Nokia maps tracking feature topics

 

Users have reported battery life issues with the latest Android build, with many pointing the finger at Google Play – Google's app store – and its persistent, almost obsessive need to check where you are.

Amid complaints that Google Play is draining power supplies by repeatedly and unexpectedly using GPS , something more annoying is now clear: the app store is constantly tracking your whereabouts, and Google has made it impossible to switch this off unless you completely kill off location tracking for all applications.

You can try to deny Google Play access to your handheld's location by opening the Settings app and digging through Apps -> Google Play Store -> Permissions, and flipping the switch for "location." But you'll be told you can't just shut out Google Play services: you have to switch off location services for all apps if you want to block the store from knowing your whereabouts. It's all or nothing, which isn't particularly nice.

Nokia maps tracking feature topics

In what should come as a surprise to no one, Finance Minister Arun Jaitley on Wednesday confirmed that RBI's new Rs. 2000 note has no GPS tracking chip.

"From where did you come to know this? I haven't heard of it," Jaitley replied when asked by a reporter if the new Rs. 2,000 note issued by the Reserve Bank of India (RBI) has a chip to enable its tracking via satellites.

That's official confirmation for something we already told you on Wednesday , dispelling rumours floating on WhatsApp and other social media that RBI's new Rs. 2000 notes have a 'near-field GPS' or NGC chip that will be used to track these notes.

Users have reported battery life issues with the latest Android build, with many pointing the finger at Google Play – Google's app store – and its persistent, almost obsessive need to check where you are.

Amid complaints that Google Play is draining power supplies by repeatedly and unexpectedly using GPS , something more annoying is now clear: the app store is constantly tracking your whereabouts, and Google has made it impossible to switch this off unless you completely kill off location tracking for all applications.

You can try to deny Google Play access to your handheld's location by opening the Settings app and digging through Apps -> Google Play Store -> Permissions, and flipping the switch for "location." But you'll be told you can't just shut out Google Play services: you have to switch off location services for all apps if you want to block the store from knowing your whereabouts. It's all or nothing, which isn't particularly nice.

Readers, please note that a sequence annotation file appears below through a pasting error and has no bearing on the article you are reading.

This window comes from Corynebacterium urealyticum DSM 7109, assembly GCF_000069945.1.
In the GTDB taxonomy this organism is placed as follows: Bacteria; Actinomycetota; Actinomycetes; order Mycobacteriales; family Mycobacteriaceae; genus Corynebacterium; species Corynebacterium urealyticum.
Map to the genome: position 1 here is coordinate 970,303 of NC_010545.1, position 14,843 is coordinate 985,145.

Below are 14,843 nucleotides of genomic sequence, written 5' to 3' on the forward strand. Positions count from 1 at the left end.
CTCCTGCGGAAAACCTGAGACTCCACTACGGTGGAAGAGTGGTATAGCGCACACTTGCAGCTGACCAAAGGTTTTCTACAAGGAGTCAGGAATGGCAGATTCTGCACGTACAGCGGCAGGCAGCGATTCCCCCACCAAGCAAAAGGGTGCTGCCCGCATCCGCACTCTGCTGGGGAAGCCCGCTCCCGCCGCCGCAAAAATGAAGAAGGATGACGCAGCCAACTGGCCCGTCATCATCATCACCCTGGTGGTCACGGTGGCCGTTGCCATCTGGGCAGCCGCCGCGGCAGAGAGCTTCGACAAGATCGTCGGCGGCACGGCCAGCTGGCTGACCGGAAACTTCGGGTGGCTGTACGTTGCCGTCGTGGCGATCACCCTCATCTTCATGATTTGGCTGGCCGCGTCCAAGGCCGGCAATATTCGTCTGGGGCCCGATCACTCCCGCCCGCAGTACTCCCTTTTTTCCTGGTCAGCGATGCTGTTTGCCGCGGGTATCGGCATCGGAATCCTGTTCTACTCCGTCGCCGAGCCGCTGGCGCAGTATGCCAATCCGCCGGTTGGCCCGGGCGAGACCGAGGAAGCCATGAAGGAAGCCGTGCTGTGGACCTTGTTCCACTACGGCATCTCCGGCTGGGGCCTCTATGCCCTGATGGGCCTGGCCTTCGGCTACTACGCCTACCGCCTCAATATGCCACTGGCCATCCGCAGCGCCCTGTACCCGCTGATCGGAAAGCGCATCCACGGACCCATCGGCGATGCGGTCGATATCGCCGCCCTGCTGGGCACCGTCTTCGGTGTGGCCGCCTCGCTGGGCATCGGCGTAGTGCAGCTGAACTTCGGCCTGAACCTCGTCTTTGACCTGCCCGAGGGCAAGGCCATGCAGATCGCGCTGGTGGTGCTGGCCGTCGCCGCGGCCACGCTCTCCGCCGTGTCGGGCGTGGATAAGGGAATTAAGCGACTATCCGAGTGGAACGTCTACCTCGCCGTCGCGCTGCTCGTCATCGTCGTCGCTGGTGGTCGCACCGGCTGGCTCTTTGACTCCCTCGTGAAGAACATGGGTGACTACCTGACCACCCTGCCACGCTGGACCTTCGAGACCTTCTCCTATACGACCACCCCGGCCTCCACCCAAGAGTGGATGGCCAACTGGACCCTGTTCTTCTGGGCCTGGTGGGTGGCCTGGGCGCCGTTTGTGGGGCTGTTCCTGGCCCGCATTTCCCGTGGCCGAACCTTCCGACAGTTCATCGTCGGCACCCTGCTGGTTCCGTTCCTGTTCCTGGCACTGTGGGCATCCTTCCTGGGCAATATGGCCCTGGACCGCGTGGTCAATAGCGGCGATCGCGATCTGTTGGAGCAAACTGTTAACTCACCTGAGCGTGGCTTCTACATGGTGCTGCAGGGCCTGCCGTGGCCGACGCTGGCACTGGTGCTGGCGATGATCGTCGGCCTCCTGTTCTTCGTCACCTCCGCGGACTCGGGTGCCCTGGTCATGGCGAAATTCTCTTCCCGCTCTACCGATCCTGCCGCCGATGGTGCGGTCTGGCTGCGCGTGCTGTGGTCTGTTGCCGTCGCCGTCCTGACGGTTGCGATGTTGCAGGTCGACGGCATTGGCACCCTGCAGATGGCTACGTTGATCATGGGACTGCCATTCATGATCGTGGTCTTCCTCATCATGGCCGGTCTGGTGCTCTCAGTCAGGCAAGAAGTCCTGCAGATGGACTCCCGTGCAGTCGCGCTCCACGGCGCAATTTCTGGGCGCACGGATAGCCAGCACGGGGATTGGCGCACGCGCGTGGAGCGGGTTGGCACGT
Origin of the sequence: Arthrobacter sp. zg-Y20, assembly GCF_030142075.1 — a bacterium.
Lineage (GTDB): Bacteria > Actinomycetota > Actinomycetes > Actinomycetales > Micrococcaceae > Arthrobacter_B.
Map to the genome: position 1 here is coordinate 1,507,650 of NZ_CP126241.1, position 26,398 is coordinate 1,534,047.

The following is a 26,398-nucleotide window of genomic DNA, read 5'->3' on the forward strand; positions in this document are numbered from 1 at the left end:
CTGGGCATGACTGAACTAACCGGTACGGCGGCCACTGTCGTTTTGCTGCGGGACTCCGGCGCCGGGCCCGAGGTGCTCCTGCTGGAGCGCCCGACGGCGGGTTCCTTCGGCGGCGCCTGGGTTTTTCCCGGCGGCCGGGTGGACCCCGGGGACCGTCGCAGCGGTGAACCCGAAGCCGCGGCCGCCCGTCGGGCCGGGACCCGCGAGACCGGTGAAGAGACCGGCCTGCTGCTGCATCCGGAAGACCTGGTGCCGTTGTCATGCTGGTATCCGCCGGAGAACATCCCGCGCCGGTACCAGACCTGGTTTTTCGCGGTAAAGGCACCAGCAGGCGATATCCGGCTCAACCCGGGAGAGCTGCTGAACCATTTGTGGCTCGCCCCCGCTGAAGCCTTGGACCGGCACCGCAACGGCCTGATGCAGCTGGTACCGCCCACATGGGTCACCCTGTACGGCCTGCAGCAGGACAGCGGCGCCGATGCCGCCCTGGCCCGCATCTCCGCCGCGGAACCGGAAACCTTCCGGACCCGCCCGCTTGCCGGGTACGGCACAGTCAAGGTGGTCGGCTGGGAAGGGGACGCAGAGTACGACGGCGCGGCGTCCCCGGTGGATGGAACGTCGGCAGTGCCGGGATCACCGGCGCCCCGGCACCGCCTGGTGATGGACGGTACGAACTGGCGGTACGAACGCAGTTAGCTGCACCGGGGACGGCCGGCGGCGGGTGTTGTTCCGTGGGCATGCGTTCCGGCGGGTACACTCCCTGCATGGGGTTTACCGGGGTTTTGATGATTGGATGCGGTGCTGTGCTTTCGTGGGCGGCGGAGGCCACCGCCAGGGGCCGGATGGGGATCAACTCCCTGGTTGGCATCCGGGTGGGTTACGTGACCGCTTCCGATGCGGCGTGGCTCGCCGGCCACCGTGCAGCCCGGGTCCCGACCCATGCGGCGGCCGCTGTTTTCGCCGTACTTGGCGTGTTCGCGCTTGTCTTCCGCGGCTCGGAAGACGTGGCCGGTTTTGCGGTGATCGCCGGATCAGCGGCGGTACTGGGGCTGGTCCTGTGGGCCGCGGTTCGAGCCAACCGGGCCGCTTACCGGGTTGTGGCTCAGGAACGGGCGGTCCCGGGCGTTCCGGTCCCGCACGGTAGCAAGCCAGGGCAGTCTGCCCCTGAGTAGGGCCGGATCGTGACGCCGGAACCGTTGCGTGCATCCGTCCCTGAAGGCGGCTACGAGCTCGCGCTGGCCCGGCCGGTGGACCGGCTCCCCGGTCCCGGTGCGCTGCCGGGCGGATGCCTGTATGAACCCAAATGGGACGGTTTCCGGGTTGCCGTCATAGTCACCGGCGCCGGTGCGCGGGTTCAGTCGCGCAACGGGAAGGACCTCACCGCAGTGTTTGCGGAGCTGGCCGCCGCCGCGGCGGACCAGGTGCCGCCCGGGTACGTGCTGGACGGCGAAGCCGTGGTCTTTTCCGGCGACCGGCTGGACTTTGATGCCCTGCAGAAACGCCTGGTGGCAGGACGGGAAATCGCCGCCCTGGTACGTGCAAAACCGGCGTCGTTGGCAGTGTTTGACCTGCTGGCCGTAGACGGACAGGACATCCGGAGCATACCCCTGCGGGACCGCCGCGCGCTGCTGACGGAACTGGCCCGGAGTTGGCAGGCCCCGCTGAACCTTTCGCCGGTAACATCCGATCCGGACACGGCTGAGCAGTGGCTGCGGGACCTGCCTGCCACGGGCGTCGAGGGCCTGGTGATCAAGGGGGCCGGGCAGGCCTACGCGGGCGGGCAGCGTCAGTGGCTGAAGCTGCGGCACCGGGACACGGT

It's been a crazy week that's taken people by surprise on a number of fronts. In India, the biggest news of the week is of course the demonetisation of the Rs. 500 and Rs. 1000 notes; the notes have been discontinued, and new Rs. 500, and Rs. 2000 notes are being issued, though right now it's hard enough just to get Rs. 100 notes from ATMs.

This has spawned some crazy rumours, such as the idea that the Rs. 2000 note is tracking you via GPS. No, the new Rs. 2000 note will not have a 'Nano GPS chip' - the tech that's described in the rumours is practically science fiction. Even so, the idea seems to have struck a chord with the people, even forcing Finance Minister Arun Jaitley to publicly dismiss them .

We're all still feeling the effects of the demonetisation, though hopefully it'll be business as usual soon. However, on Tuesday, the RBI website went offline as it struggled to cope with the surge of traffic following Prime MInister Modi's announcement on demonetisation. The PM's popularity seems to have suffered a little at first because of the decision - a Twitter analytics website showed that PM Modi lost 3 lakh followers the next day following the demonetisation announcement. It balanced out quickly though, as the PM got an additional 4.3 followers one day later. That was only one of the big stories of the week though. Here's everything else you might have missed.

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